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Aerial Ladder as High Directional or Crane

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  • #61
    Michael, you got it.

    OSHA state means that the state has stood up their own OSHA program at the state level that enforces OSHA or HIGHER standards. The state OSHA will handle the workplace safety and accident investigations.

    Non-OSHA states do not run their own state OSHA, though they may cover workplace safety under some other department. They fall under the same federal standards and will be investigated by federal OSHA for workplace accidents. It is sort of a misnomer, the non-OSHA states fall more under federal OSHA than the OSHA states.
    Firefighter/EMT/Technical Rescue
    USAR TF Rescue Specialist


    • #62
      Also, as I have consumed different and more training I have loosened up my views on the use of aerial ladder as a high help or "crane". I believe that if you are using your equipment within the confines of its abilities and have trained on the techniques, shoot go for it.
      Firefighter/EMT/Technical Rescue
      USAR TF Rescue Specialist


      • #63
        Don't forget to change out your hydraulic parts every so often, or you could risk a catastrophic failure! We purchase adapters and other parts from Hydraulics Direct (here is their website), but we've also ordered from Parker in the past.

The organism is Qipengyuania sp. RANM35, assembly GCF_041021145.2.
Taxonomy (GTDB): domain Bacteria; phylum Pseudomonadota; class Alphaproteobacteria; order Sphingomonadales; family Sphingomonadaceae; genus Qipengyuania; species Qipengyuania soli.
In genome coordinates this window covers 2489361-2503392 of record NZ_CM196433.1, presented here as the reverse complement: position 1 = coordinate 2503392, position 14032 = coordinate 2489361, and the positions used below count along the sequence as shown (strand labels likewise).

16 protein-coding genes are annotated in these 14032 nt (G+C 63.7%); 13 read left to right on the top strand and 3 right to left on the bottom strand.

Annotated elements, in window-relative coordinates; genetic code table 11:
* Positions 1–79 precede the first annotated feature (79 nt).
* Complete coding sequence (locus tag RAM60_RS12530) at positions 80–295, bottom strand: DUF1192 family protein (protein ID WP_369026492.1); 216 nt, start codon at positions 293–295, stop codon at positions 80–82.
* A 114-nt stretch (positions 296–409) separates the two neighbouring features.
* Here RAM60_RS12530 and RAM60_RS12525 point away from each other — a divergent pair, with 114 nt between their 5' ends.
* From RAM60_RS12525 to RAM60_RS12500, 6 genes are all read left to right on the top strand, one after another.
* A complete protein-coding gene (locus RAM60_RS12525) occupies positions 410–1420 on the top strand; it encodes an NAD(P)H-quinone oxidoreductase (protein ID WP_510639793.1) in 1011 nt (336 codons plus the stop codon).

• #64
          So I'm digging up an old, and much controversial article. After some discussion in a recent class, I had another thought about this subject. I don't profess to be an aerial guru, nor in the subject of technical rope rescue. I've been blessed to train with and meet some really great guys in rope rescue, and they all seem to have a little different opinion on this topic. Outside of the OSHA standards, (blah blah blah) my question dabbles a bit in physics. The latest theories state to use a directional pulley at the aerial tip, and build the MA off the outriggers, down the aerial bed, etc. I understand that this pushes the resultant back more in line with the aerial, versus hanging a pre-rigged MA off the tip. Understandably, and I'm repeating myself, this is to place the aerial in compression. My question is this: to my understanding aerials are designed to maintain their strength as a truss type system, where the top of the aerial is in tension and the bottom is in compression. Hence the reason we support the aerial at the rear (lift cylinders) and do not rest the tip on anything. So when we drive the resultant down closer to the aerial, does there come a point we place too much compressive forces on the aerial and defeat the 'truss type' strength? Obviously this would be more evident when the aerial is extended.


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